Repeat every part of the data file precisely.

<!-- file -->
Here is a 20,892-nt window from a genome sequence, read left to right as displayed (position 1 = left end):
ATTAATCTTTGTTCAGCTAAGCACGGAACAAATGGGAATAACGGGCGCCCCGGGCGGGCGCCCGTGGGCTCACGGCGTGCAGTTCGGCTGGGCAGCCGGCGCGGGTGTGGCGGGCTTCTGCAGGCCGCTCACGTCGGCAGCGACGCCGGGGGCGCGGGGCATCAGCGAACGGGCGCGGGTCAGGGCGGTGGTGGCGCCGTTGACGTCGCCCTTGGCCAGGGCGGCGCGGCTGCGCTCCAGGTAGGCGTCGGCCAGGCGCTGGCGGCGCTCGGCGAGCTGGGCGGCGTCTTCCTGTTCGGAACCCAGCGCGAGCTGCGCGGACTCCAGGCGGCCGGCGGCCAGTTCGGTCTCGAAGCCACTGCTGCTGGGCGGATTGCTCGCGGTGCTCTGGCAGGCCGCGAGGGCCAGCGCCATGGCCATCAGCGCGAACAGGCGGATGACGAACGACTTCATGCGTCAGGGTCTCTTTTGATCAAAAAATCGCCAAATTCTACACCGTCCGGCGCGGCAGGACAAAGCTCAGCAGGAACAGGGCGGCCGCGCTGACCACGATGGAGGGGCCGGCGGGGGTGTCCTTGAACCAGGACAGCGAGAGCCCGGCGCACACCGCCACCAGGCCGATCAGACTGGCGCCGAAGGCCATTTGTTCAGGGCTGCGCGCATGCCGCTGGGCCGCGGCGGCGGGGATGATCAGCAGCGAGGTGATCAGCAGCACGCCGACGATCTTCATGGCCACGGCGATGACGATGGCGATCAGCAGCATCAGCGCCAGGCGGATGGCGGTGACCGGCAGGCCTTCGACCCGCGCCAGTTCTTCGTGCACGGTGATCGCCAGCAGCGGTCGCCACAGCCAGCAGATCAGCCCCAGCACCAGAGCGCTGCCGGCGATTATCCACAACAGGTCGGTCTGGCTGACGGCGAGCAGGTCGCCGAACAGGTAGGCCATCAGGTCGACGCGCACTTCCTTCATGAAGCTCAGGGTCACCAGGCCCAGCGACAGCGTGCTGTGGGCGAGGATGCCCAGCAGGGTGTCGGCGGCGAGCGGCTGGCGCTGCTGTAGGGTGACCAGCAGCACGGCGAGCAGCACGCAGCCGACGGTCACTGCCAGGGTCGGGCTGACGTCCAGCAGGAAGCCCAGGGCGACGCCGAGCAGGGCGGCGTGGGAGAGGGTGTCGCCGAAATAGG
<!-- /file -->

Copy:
Here is a 20,892-nt window from a genome sequence, read left to right as displayed (position 1 = left end):
ATTAATCTTTGTTCAGCTAAGCACGGAACAAATGGGAATAACGGGCGCCCCGGGCGGGCGCCCGTGGGCTCACGGCGTGCAGTTCGGCTGGGCAGCCGGCGCGGGTGTGGCGGGCTTCTGCAGGCCGCTCACGTCGGCAGCGACGCCGGGGGCGCGGGGCATCAGCGAACGGGCGCGGGTCAGGGCGGTGGTGGCGCCGTTGACGTCGCCCTTGGCCAGGGCGGCGCGGCTGCGCTCCAGGTAGGCGTCGGCCAGGCGCTGGCGGCGCTCGGCGAGCTGGGCGGCGTCTTCCTGTTCGGAACCCAGCGCGAGCTGCGCGGACTCCAGGCGGCCGGCGGCCAGTTCGGTCTCGAAGCCACTGCTGCTGGGCGGATTGCTCGCGGTGCTCTGGCAGGCCGCGAGGGCCAGCGCCATGGCCATCAGCGCGAACAGGCGGATGACGAACGACTTCATGCGTCAGGGTCTCTTTTGATCAAAAAATCGCCAAATTCTACACCGTCCGGCGCGGCAGGACAAAGCTCAGCAGGAACAGGGCGGCCGCGCTGACCACGATGGAGGGGCCGGCGGGGGTGTCCTTGAACCAGGACAGCGAGAGCCCGGCGCACACCGCCACCAGGCCGATCAGACTGGCGCCGAAGGCCATTTGTTCAGGGCTGCGCGCATGCCGCTGGGCCGCGGCGGCGGGGATGATCAGCAGCGAGGTGATCAGCAGCACGCCGACGATCTTCATGGCCACGGCGATGACGATGGCGATCAGCAGCATCAGCGCCAGGCGGATGGCGGTGACCGGCAGGCCTTCGACCCGCGCCAGTTCTTCGTGCACGGTGATCGCCAGCAGCGGTCGCCACAGCCAGCAGATCAGCCCCAGCACCAGAGCGCTGCCGGCGATTATCCACAACAGGTCGGTCTGGCTGACGGCGAGCAGGTCGCCGAACAGGTAGGCCATCAGGTCGACGCGCACTTCCTTCATGAAGCTCAGGGTCACCAGGCCCAGCGACAGCGTGCTGTGGGCGAGGATGCCCAGCAGGGTGTCGGCGGCGAGCGGCTGGCGCTGCTGTAGGGTGACCAGCAGCACGGCGAGCAGCACGCAGCCGACGGTCACTGCCAGGGTCGGGCTGACGTCCAGCAGGAAGCCCAGGGCGACGCCGAGCAGGGCGGCGTGGGAGAGGGTGTCGCCGAAATAGG